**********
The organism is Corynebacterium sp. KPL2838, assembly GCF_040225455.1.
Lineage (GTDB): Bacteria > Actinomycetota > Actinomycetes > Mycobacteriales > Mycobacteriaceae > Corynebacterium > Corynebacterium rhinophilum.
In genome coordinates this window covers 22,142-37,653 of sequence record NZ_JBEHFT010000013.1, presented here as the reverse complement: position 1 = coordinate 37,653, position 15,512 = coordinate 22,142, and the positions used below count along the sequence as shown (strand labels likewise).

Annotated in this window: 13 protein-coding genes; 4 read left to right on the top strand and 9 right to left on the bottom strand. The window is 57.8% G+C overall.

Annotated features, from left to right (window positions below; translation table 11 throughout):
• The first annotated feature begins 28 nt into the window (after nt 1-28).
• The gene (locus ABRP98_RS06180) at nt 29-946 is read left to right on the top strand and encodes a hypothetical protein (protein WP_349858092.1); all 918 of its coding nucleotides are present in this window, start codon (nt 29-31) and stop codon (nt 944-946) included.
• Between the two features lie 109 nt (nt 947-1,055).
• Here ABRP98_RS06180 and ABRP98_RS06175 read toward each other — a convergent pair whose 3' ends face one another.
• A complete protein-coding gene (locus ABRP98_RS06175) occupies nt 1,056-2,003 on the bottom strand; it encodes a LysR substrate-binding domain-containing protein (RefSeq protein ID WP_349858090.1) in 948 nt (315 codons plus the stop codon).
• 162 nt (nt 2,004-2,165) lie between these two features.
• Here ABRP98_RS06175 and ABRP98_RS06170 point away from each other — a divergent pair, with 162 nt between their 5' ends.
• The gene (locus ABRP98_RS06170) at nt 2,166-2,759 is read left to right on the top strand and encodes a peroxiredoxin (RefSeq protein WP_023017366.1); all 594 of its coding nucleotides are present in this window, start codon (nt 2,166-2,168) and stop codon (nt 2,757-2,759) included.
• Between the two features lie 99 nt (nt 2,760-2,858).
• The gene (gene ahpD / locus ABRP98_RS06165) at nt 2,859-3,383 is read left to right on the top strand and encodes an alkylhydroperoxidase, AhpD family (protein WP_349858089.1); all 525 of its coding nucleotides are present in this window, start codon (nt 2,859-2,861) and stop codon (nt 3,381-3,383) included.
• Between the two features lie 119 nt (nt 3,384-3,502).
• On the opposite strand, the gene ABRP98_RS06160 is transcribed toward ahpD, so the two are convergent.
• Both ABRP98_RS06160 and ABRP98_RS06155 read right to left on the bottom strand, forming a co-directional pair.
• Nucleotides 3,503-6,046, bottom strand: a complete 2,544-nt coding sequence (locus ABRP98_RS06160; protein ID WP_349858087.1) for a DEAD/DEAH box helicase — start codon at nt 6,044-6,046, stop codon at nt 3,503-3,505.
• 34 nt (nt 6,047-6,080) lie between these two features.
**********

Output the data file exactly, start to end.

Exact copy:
The organism is Corynebacterium sp. KPL2838, assembly GCF_040225455.1.
Lineage (GTDB): Bacteria > Actinomycetota > Actinomycetes > Mycobacteriales > Mycobacteriaceae > Corynebacterium > Corynebacterium rhinophilum.
In genome coordinates this window covers 22,142-37,653 of sequence record NZ_JBEHFT010000013.1, presented here as the reverse complement: position 1 = coordinate 37,653, position 15,512 = coordinate 22,142, and the positions used below count along the sequence as shown (strand labels likewise).

Annotated in this window: 13 protein-coding genes; 4 read left to right on the top strand and 9 right to left on the bottom strand. The window is 57.8% G+C overall.

Annotated features, from left to right (window positions below; translation table 11 throughout):
• The first annotated feature begins 28 nt into the window (after nt 1-28).
• The gene (locus ABRP98_RS06180) at nt 29-946 is read left to right on the top strand and encodes a hypothetical protein (protein WP_349858092.1); all 918 of its coding nucleotides are present in this window, start codon (nt 29-31) and stop codon (nt 944-946) included.
• Between the two features lie 109 nt (nt 947-1,055).
• Here ABRP98_RS06180 and ABRP98_RS06175 read toward each other — a convergent pair whose 3' ends face one another.
• A complete protein-coding gene (locus ABRP98_RS06175) occupies nt 1,056-2,003 on the bottom strand; it encodes a LysR substrate-binding domain-containing protein (RefSeq protein ID WP_349858090.1) in 948 nt (315 codons plus the stop codon).
• 162 nt (nt 2,004-2,165) lie between these two features.
• Here ABRP98_RS06175 and ABRP98_RS06170 point away from each other — a divergent pair, with 162 nt between their 5' ends.
• The gene (locus ABRP98_RS06170) at nt 2,166-2,759 is read left to right on the top strand and encodes a peroxiredoxin (RefSeq protein WP_023017366.1); all 594 of its coding nucleotides are present in this window, start codon (nt 2,166-2,168) and stop codon (nt 2,757-2,759) included.
• Between the two features lie 99 nt (nt 2,760-2,858).
• The gene (gene ahpD / locus ABRP98_RS06165) at nt 2,859-3,383 is read left to right on the top strand and encodes an alkylhydroperoxidase, AhpD family (protein WP_349858089.1); all 525 of its coding nucleotides are present in this window, start codon (nt 2,859-2,861) and stop codon (nt 3,381-3,383) included.
• Between the two features lie 119 nt (nt 3,384-3,502).
• On the opposite strand, the gene ABRP98_RS06160 is transcribed toward ahpD, so the two are convergent.
• Both ABRP98_RS06160 and ABRP98_RS06155 read right to left on the bottom strand, forming a co-directional pair.
• Nucleotides 3,503-6,046, bottom strand: a complete 2,544-nt coding sequence (locus ABRP98_RS06160; protein ID WP_349858087.1) for a DEAD/DEAH box helicase — start codon at nt 6,044-6,046, stop codon at nt 3,503-3,505.
• 34 nt (nt 6,047-6,080) lie between these two features.